Friday, December 6, 2013

They All Fall Down

The Fall, Series 1, BBC Northern Ireland

The first episode opening shots in the BBC’s The Fall show Gillian Anderson as DS Stella Gibson wearing flannel pyjamas and a clay beauty mask, scrubbing the bathtub with no bra on. Casting an actress famed for physical beauty and poise, then immediately stealing both, presages what this series offers. It’s a dark-hued, unromantic explosion of police efficiency and criminal precision, making us question who’s the real villain here.

When a murder goes unsolved one month on, Belfast police contract London Metropolitan legend Stella Gibson to audit their system. She quickly notices the connections between this and another unsolved murder, but Belfast refuses to acknowledge a serial killer. That is, until dispassionate, meticulous Paul Spector (Jamie Dornan) takes his third victim, and begins stalking his fourth. Suddenly, police must dodge blame while tracking a killer who knows their strategies.

Anyone watching this series expecting Anderson to reprise her classic X-Files role will feel acutely disappointed. DS Gibson lacks either Dana Scully’s early reasoned efficiency or later credulous zeal. Gibson is professionally ruthless, intellectually aggressive, sexually voracious, and masks an vengeful core beneath protocol and dispassion. If you were a crime victim, you’d want her on your investigation, but you’d never buy her a drink.

In a parallel narrative, serial killer Spector leads a dual life. By day, he has a beautiful young family, exercises obsessively, and counsels bereaved parents. By night, he stalks dark-haired thirtysomething professionals. He has perfected the art of scaring his victims in ways police can’t prosecute. And he’s meticulous in keeping an impenetrable wall between his bucolic middle-class life and his midnight murders. Spector and Gibson never meet.

Gibson and Spector’s mutual hunt unfolds against Belfast’s brick-paved backdrop, where lingering sectarian divides mean standing on the wrong street could get you killed. Police must weigh every action, not just via the law, but against political ramifications that could start riots. Though The Troubles are long over, factional divides survive, and two arrests on the same street can resemble political oppression, as Gibson learns only too late.

Audiences unaccustomed to British TV conventions might find this series’ pacing offbeat. The languid narrative tempo more resembles French horror films than American cop dramas. Events unfold with Andrei Tarkovsky-like lack of haste, punctuated with sudden stabs of action so abrupt, they touch deep, primal, pre-evolutionary fears. But this better emphasizes the show’s innately horrifying themes, for viewers who can adjust themselves to its idiosyncratic rhythms.

Director Jakob Verbruggen cherry-picks his favorite components from thriller formulae, crafting an arc that sometimes obeys audience expectation, sometimes subverts it. From sooty streets to CSI nerd-talk to police infighting, many scenes will appear downright comfortable. But nobody saves the puppy in Act III. Every time we attempt to predict the story’s twists, Verbruggen submarines us, rekindling the sense of dislocation that first attracted many audiences to classic crime thrillers.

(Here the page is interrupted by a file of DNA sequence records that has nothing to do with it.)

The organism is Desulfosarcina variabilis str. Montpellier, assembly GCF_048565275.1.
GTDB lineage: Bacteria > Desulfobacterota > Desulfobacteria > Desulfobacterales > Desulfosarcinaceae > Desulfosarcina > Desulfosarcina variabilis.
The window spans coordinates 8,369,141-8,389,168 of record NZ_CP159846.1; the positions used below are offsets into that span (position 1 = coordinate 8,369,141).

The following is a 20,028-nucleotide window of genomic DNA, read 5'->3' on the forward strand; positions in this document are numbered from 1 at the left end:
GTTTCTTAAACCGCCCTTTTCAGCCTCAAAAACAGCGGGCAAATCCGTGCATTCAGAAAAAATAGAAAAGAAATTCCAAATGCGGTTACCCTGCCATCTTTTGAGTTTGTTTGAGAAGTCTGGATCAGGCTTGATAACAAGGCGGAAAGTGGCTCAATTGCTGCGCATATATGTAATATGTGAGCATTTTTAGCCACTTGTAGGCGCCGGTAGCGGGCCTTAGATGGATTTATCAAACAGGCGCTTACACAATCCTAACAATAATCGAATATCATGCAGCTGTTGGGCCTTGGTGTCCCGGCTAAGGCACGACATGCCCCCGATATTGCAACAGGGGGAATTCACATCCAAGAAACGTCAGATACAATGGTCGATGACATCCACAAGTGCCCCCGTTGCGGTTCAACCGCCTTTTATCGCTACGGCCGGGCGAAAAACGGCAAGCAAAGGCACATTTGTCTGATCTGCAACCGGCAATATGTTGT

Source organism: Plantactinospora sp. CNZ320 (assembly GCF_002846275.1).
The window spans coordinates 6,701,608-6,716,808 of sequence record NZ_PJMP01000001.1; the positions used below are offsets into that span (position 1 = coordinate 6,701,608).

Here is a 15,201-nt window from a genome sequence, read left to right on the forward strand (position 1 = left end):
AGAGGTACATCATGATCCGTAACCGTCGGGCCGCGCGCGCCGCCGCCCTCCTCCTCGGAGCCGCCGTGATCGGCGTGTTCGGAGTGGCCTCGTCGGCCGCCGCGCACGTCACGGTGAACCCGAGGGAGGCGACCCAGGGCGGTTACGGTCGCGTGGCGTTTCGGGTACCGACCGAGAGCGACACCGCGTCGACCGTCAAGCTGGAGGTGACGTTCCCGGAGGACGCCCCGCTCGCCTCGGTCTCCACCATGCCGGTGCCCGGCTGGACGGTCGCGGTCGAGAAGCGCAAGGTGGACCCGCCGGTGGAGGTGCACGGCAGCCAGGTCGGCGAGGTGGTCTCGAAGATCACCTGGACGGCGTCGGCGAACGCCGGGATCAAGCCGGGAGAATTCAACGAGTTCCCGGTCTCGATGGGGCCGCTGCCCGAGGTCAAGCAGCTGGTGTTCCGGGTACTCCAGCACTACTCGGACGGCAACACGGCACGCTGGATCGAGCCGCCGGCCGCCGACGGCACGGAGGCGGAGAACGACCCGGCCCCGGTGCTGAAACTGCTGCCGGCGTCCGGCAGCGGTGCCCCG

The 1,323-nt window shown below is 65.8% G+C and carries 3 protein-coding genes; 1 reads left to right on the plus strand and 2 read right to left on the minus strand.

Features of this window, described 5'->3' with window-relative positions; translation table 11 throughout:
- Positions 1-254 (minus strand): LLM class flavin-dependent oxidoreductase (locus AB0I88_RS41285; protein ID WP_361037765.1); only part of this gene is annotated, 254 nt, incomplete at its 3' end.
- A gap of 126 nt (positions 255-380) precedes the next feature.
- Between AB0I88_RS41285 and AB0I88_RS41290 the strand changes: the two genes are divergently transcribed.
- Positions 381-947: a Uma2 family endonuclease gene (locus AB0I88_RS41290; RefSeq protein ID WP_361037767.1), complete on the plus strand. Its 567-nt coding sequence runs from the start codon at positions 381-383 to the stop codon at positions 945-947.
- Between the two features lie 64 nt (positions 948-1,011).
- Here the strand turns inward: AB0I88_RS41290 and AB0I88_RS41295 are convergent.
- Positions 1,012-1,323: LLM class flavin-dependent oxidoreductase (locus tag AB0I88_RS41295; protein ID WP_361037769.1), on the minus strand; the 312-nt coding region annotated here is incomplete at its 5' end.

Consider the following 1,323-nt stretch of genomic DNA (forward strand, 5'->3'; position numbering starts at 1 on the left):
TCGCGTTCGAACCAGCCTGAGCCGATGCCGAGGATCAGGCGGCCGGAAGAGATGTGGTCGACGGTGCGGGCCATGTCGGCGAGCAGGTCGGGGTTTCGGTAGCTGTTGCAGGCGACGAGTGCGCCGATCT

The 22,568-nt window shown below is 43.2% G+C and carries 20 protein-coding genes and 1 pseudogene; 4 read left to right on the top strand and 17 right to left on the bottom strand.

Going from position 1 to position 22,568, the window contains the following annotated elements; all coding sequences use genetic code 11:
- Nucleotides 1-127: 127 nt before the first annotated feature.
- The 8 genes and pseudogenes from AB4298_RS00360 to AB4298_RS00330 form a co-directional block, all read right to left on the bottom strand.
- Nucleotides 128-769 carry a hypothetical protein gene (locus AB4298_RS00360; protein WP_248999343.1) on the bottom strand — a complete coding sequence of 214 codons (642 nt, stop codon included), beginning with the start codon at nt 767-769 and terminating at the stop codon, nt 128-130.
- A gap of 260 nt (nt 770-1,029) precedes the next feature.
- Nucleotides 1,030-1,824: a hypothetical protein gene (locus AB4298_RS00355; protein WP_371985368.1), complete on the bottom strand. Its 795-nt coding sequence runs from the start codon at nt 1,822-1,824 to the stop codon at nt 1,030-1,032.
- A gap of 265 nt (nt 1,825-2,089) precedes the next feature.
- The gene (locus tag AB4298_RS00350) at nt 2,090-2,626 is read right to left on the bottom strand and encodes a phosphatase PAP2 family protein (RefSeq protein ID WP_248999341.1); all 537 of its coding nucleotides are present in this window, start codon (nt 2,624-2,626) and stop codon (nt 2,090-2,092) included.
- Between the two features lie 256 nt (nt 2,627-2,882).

While Spector’s crime spree permeates this five-episode series’ core, subplots develop as police involved with the investigation, or involved with Gibson, prove darkly corrupt. Gibson has an incautious liaison with a Belfast detective who gets assassinated less than twenty-four hours later; and as Detective Olson’s sordid side business becomes visible, Gibson finds herself tainted. The two plots form a self-feeding cycle of crime and sleaze.

The camera loves both Gillian Anderson and Jamie Dornan. Though Anderson’s beauty is already renowned, Verbruggen never squanders an opportunity to showcase her with blouse open, or in a swimsuit, or charmingly unkempt. Dornan, a former Armani model, is less famous, but about the third time he does shirtless chin-ups, you’ll understand his casting as Christian Grey. Fair warning: despite minimal violence, this series’ frank sexuality may curl parents’ hair.

Even Belfast itself plays a remarkable character in this story. The contrast between the slick, glass-and-steel city centre, and the cobblestone residential streets, is frequently jarring. Gibson’s hotel has no trace of anything antique or genuinely Irish, while Spector has the kind of Victorian rowhouse that Americans consider quintessentially British. But Gibson and Spector’s pursuits take them into crumbling Shankhill and Falls Road areas where poverty has a manifest odor.

Dramas like this seldom play well on American TV. The closest I can recall is Steven Bochco’s Murder One, which never found its audience in the mid-1990s. This more resembles a novel than a bog-standard cop drama. But the audience seeking that level of intricacy, that deep investment in character, will find it here. But prepare yourself for a level of intensity to make typical American TV audiences cringe.

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